Time-boxed: many meetings within Scrum are time-boxed. This means that it is known in advance how long a certain meeting may last. This provides structure, overview and promotes that meetings do not last longer than absolutely necessary.
Iterative development: within a Scrum project, the delivery of products and services is iterative, ie step by step. This makes it possible to assess a product or service during the project and make adjustments if necessary.

Scrum Roles

There are three roles in Scrum. These roles have no hierarchy among themselves.

There is, however, a clear division between who does what.

For example, the Scrum Product Owner has contact with the customer and determines in close consultation with the customer/client what needs to be made and with what priority. The Scrum team determines how something will be made and plans its own work. The Scrum Master guides the Scrum process and coaches and facilitates the Scrum team.

5 Phases, four of which are recursive.

There are five successive phases in Scrum. At first glance, these stages look very much like a classic waterfall project:

Firstly, the initiative phase, followed by the planning and estimation phase. Then the realization of the project results during the implementation phase, the assessment of the product results during the review & retrospective phase and finally the products are released to the market during the release phase.

So far no details. But: appearances are deceiving.

Because after the completion of that first initiative phase, you go through the other four phases, in repetition, over and over in a cycle. Until the end product – whether that is a service or a tangible product – is ready.

Each of these cycles is called a sprint within Scrum.

Scrum delivers value faster

Within Scrum, each part of the project is prioritized in advance based on value. A product that adds more value is given a higher priority and will therefore be dealt with sooner.

In that process, the power of Agile Scrum is the repeating pattern of the sprints.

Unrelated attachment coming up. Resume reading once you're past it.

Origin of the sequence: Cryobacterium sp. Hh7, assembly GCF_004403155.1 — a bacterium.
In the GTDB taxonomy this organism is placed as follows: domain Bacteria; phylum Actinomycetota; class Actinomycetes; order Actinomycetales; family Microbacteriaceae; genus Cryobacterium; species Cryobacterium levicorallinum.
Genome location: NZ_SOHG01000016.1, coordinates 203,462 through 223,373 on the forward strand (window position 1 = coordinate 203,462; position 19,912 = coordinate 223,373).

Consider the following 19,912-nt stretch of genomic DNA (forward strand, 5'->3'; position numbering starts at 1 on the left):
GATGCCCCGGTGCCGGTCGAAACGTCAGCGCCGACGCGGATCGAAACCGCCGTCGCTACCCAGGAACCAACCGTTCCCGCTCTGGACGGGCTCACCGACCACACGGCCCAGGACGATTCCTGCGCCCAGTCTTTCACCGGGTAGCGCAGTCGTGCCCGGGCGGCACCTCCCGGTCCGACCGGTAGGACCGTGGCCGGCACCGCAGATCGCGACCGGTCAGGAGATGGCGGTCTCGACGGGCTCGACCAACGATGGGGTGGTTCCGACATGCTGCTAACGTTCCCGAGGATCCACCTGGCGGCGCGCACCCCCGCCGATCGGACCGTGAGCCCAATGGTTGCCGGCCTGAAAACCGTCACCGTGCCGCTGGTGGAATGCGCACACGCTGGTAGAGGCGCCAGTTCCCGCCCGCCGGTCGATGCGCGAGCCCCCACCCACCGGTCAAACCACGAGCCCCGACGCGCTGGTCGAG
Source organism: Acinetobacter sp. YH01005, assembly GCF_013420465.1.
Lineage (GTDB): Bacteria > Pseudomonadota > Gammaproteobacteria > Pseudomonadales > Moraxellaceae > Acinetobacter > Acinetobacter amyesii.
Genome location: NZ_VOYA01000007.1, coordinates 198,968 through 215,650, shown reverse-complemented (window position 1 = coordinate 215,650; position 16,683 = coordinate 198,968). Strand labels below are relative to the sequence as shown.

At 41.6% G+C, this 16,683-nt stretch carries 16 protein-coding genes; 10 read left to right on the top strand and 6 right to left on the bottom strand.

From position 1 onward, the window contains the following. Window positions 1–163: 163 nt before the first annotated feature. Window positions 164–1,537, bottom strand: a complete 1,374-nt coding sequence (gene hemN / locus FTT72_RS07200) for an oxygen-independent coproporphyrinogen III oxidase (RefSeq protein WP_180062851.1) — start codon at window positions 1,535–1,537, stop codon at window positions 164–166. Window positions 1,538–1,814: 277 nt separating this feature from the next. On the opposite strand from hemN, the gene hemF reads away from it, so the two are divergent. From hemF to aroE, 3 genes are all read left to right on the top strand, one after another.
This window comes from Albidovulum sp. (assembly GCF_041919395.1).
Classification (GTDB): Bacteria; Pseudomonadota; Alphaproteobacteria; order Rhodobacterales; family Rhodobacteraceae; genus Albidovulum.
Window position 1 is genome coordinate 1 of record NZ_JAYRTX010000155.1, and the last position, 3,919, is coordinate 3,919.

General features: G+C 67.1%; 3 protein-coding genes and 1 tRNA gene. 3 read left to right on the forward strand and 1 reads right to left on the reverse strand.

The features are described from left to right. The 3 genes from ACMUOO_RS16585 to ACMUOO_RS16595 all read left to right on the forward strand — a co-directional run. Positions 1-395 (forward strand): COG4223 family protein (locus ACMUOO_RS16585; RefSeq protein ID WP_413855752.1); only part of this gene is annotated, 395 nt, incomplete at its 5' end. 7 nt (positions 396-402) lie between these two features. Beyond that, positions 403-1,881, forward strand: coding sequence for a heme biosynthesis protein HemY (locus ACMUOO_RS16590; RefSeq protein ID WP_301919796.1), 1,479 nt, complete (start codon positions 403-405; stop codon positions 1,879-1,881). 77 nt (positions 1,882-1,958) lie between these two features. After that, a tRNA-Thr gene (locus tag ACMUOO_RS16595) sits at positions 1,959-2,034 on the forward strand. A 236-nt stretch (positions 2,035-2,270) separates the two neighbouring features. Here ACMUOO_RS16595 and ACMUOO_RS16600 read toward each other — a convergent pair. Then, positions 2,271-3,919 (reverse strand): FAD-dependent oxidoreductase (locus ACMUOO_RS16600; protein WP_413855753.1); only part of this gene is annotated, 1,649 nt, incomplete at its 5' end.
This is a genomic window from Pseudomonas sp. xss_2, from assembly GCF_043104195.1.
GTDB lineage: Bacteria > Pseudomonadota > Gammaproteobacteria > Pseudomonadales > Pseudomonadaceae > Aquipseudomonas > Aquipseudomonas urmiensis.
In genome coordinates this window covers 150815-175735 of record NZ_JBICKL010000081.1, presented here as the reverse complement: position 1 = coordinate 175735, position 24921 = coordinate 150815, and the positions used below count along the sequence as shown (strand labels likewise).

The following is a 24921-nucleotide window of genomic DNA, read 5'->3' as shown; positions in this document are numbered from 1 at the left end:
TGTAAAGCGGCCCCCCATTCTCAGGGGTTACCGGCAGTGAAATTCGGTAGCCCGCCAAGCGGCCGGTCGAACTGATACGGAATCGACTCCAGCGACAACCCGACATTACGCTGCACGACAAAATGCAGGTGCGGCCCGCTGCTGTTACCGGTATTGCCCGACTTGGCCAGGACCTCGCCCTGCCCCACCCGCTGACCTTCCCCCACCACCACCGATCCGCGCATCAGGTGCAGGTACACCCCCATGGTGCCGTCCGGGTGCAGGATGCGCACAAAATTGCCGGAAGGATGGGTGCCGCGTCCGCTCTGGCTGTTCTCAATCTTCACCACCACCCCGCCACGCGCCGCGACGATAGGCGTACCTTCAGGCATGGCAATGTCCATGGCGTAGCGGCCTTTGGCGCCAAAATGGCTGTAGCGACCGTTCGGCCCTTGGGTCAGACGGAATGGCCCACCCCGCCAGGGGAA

Because as a result, partial products are already finished during the current project. So you can deliver it faster and that means a faster delivery of value. And the knife also cuts both ways. Because the experiences with the interim delivered partial products are also used to make the product even better in subsequent phases. As a result, the product matches the wishes of the customer even better.

Take, for example, the banking apps of ING and ABN-AMRO. In the beginning, customers could only view their bank balance. Nowadays such an app can do everything. As a consumer, you have your entire bank online with you. All that extra functionality has been added, bit by bit, over time.

That means a constant addition of value over the years. Due to the smooth introduction at the time, you as a consumer were able to use the app a long time ago. At that time, just checking your balance online was already of great value. By closely monitoring user experiences over time and responding to new needs, developers have been able to deal with changing user needs.

Is Agile Scrum a method or a framework?

Scrum is certainly not as methodical as, for example, PRINCE II (PRojects IN Controlled Environments) and therefore feels much more like a framework that you as an organization can draw from as needed.

After all, in the end it’s not about how you reach the highest value in the shortest time, but that you reach the highest value in the shortest possible time. At least before your competitor does. Because Scrum has the character of a framework, it can be used in many different ways.

Is Agile Scrum the most convenient organizational method in all cases?